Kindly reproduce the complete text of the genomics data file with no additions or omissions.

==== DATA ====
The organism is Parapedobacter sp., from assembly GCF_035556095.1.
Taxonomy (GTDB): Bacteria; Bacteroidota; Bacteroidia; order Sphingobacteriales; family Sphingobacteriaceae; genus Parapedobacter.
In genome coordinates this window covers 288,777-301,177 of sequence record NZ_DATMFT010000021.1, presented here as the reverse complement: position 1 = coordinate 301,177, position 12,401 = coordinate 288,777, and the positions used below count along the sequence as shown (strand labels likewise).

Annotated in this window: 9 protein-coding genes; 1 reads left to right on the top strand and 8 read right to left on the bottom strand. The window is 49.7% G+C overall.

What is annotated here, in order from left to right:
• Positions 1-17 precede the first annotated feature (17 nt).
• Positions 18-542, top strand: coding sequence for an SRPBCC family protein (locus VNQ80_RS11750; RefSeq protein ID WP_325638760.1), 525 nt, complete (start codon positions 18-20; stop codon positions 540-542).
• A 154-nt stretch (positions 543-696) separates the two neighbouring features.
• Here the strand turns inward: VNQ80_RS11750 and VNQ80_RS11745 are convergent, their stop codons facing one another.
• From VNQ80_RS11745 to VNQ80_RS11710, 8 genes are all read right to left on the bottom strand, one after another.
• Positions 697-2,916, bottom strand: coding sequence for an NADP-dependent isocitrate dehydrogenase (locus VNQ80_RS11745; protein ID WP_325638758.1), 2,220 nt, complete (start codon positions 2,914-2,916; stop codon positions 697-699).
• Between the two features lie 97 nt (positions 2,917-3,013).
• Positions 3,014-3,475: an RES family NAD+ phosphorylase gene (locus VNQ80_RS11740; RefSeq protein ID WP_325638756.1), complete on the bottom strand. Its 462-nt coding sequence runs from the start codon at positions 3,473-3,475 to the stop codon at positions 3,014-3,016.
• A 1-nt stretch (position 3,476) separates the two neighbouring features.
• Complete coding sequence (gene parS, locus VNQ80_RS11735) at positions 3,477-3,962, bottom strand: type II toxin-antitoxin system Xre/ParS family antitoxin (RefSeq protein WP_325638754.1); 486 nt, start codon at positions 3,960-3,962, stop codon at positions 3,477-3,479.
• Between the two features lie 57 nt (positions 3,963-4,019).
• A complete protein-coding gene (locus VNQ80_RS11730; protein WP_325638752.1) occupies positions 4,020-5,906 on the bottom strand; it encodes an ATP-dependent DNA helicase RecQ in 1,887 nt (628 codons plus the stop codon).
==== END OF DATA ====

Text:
The organism is Parapedobacter sp., from assembly GCF_035556095.1.
Taxonomy (GTDB): Bacteria; Bacteroidota; Bacteroidia; order Sphingobacteriales; family Sphingobacteriaceae; genus Parapedobacter.
In genome coordinates this window covers 288,777-301,177 of sequence record NZ_DATMFT010000021.1, presented here as the reverse complement: position 1 = coordinate 301,177, position 12,401 = coordinate 288,777, and the positions used below count along the sequence as shown (strand labels likewise).

Annotated in this window: 9 protein-coding genes; 1 reads left to right on the top strand and 8 read right to left on the bottom strand. The window is 49.7% G+C overall.

What is annotated here, in order from left to right:
• Positions 1-17 precede the first annotated feature (17 nt).
• Positions 18-542, top strand: coding sequence for an SRPBCC family protein (locus VNQ80_RS11750; RefSeq protein ID WP_325638760.1), 525 nt, complete (start codon positions 18-20; stop codon positions 540-542).
• A 154-nt stretch (positions 543-696) separates the two neighbouring features.
• Here the strand turns inward: VNQ80_RS11750 and VNQ80_RS11745 are convergent, their stop codons facing one another.
• From VNQ80_RS11745 to VNQ80_RS11710, 8 genes are all read right to left on the bottom strand, one after another.
• Positions 697-2,916, bottom strand: coding sequence for an NADP-dependent isocitrate dehydrogenase (locus VNQ80_RS11745; protein ID WP_325638758.1), 2,220 nt, complete (start codon positions 2,914-2,916; stop codon positions 697-699).
• Between the two features lie 97 nt (positions 2,917-3,013).
• Positions 3,014-3,475: an RES family NAD+ phosphorylase gene (locus VNQ80_RS11740; RefSeq protein ID WP_325638756.1), complete on the bottom strand. Its 462-nt coding sequence runs from the start codon at positions 3,473-3,475 to the stop codon at positions 3,014-3,016.
• A 1-nt stretch (position 3,476) separates the two neighbouring features.
• Complete coding sequence (gene parS, locus VNQ80_RS11735) at positions 3,477-3,962, bottom strand: type II toxin-antitoxin system Xre/ParS family antitoxin (RefSeq protein WP_325638754.1); 486 nt, start codon at positions 3,960-3,962, stop codon at positions 3,477-3,479.
• Between the two features lie 57 nt (positions 3,963-4,019).
• A complete protein-coding gene (locus VNQ80_RS11730; protein WP_325638752.1) occupies positions 4,020-5,906 on the bottom strand; it encodes an ATP-dependent DNA helicase RecQ in 1,887 nt (628 codons plus the stop codon).